The Nuclear Non-Proliferation Treaty is Dying

For several decades now the world has been living with the illusion that the Non-Proliferation Treaty (NPT) established a functioning treaty regime that has spared the world from nuclear danger. It is an illusion partly because three nuclear weapons aspirants (Israel, India, Pakistan) have kept clear of the treaty, and suffered no adverse consequences when they developed nuclear arsenals. On the contrary, President Bush’s proposed nuclear deal with India must be understood as a major diplomatic reward in spite of India’s crossing the nuclear weapons threshold. And Israel has been allowed to develop a formidable nuclear weapons arsenal while the West kept completely silent.

But this is not the only concern. The NPT has generated a new set of pretexts for launching aggressive war. The invasion of Iraq in 2003 was mainly vindicated, in public at least, because of Baghdad’s stockpile of weapons of mass destruction and its covert nuclear weapons program. The reality that such a stockpile did not exist, nor the program, conveys the perverse message that a country hostile to the United States might be better off with the weapons than without. Iran and North Korea certainly heard this message! And now, shifting course, the United States is leading a second charge toward aggressive war, this time against Iran, and in so doing approaching the nuclear precipice. Rumors abound that the only sure way to disable Iran’s nuclear capabilities is by relying on nuclear warheads to hit and destroy protected underground facilities.

And there is more to worry about. The NPT promises in Article IV as a matter of “inalienable right” full access to peaceful forms of nuclear technology for non-weapons states. Several countries, including Germany and Japan, parties to the NPT, have a complete nuclear fuel cycle, including enrichment phases, which makes it possible for them to acquire weapons in a matter of weeks or months. Iran is being threatened with military attack and UN sanctions if it moves in a similar direction. This appears to be such a blatantly discriminatory application of a vital provision of the NPT as to give Iran grounds for regarding itself as free from any duty to comply. It is elementary treaty law that if an important provision is violated this constitutes a material breach that allows other parties to declare their unwillingness to remain bound by the treaty. In any event, the treaty allows for parties to withdraw, and North Korea has already exercised this option.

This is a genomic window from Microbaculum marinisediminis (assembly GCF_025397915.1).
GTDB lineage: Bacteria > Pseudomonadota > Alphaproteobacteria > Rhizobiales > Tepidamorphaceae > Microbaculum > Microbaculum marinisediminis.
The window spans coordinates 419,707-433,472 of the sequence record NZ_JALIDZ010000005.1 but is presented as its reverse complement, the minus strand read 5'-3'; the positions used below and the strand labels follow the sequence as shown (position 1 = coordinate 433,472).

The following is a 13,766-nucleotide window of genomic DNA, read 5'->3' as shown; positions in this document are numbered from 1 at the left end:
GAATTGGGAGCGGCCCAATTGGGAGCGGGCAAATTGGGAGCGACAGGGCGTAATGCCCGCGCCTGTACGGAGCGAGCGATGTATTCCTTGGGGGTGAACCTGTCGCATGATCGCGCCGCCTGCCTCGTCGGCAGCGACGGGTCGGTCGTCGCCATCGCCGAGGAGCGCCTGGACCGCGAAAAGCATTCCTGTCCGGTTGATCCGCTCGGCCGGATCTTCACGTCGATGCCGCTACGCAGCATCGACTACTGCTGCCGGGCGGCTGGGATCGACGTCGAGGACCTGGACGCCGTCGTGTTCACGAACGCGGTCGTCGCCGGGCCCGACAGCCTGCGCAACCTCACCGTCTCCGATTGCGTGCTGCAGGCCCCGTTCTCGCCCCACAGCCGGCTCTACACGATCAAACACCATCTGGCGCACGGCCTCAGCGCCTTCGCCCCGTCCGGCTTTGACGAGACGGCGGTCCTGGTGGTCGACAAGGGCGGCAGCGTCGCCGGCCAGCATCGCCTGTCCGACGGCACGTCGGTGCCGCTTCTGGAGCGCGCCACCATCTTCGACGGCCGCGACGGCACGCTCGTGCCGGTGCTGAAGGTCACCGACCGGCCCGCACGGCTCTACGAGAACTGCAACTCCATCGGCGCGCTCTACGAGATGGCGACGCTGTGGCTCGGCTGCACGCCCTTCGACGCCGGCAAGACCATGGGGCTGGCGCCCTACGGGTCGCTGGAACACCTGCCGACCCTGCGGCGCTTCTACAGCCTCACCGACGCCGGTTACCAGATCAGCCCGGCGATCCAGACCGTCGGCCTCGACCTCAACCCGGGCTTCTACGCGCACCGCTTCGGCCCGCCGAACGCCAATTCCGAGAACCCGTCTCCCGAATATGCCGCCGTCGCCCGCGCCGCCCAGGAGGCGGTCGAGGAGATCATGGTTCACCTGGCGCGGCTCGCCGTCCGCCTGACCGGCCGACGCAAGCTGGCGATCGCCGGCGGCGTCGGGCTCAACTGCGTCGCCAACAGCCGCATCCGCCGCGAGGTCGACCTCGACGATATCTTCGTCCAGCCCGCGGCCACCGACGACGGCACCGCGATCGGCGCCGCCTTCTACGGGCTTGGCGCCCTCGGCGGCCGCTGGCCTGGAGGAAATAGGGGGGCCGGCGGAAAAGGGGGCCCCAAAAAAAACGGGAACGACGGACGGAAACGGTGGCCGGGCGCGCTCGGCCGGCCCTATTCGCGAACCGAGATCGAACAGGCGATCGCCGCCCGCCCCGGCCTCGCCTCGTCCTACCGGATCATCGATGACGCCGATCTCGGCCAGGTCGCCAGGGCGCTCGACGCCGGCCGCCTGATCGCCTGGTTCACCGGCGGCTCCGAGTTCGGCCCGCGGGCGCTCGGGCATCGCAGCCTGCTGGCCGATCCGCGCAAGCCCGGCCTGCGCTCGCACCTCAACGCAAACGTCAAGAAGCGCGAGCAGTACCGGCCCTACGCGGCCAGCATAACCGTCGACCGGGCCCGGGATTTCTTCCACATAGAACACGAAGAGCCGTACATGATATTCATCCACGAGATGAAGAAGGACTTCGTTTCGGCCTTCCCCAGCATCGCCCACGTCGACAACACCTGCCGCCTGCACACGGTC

If this were not trouble enough, there is another cluster of difficulties with the NPT. The nuclear weapons states, starting with the United States, have failed to uphold their obligations in Article VI to pursue in good faith negotiations on nuclear disarmament, and beyond even this, to seek general and complete disarmament. The World Court in The Hague back in 1996 unanimously called upon nuclear weapons states to regard Article VI as a solemn legal obligation. Most non-nuclear weapons states have been upset about this failure for years. It is long past time that they do something. It is not tolerable to keep sliding closer and closer to the nuclear precipice, and hope for the best.
It is time for a group of governments, as many as possible, to step up and say we have waited long enough. It is time to say that the NPT was based on mutual commitments, and is failing. It is past time to awaken the nuclear weapons states by administering shock therapy.

This is not a plea for proliferation. It is an urgent plea for nuclear disarmament based on a negotiated agreement, reliable monitoring and verification, phased reductions in weapons arsenals, and a commitment to the total prohibition of the threat or use of these weapons. Only the United States has the stature and shoulders the responsibility to take such a momentous step toward safeguarding its own security and contributing to the realization of a nuclear weapons free world. It is absurd to believe that we can have an arrangement whereby some states acquire and continue to develop these weapons while others are punished with war for doing the same thing on a miniscule scale. This logic of the NPT in practice is to endorse double standards of the worst possible sort. It would have been treated as absurd if such an approach had been taken with respect to the treaties renouncing the right to develop or possess chemical and biological weapons. Even though some states had huge stockpiles of these weapons, the treaties were based on the equality of obligations binding on all states. Why should nuclear weapons be treated differently?

And the approach of the NPT to nuclear power is also flawed. There is no way to allow this access to countries without giving them the status of being latent nuclear weapons states. The only solution at this stage is to impose a moratorium on the production of weapons-grade fissionable materials, and those materials already produced should be placed under strict international controls in all countries including our own. Additionally, an International Sustainable Energy Agency should be immediately established and generously funded to extend aid to poorer countries to develop various types of sustainable energy (solar, wind, geothermal, tidal). Such a step would both ease the prospects of a global energy crunch, and would contribute to environmental protection.

In effect, we are calling for two new treaties: a Nuclear Disarmament Treaty and a Treaty Establishing an International Sustainable Energy Agency. These are the only initiatives that have a reasonable chance of moving us back from the terrifying edge of the nuclear precipice.

Richard Falk is Milbank Professor of International Law Emeritus, Princeton University, and Chair of the Nuclear Age Peace Foundation.

David Krieger is the President of the Nuclear Age Peace Foundation.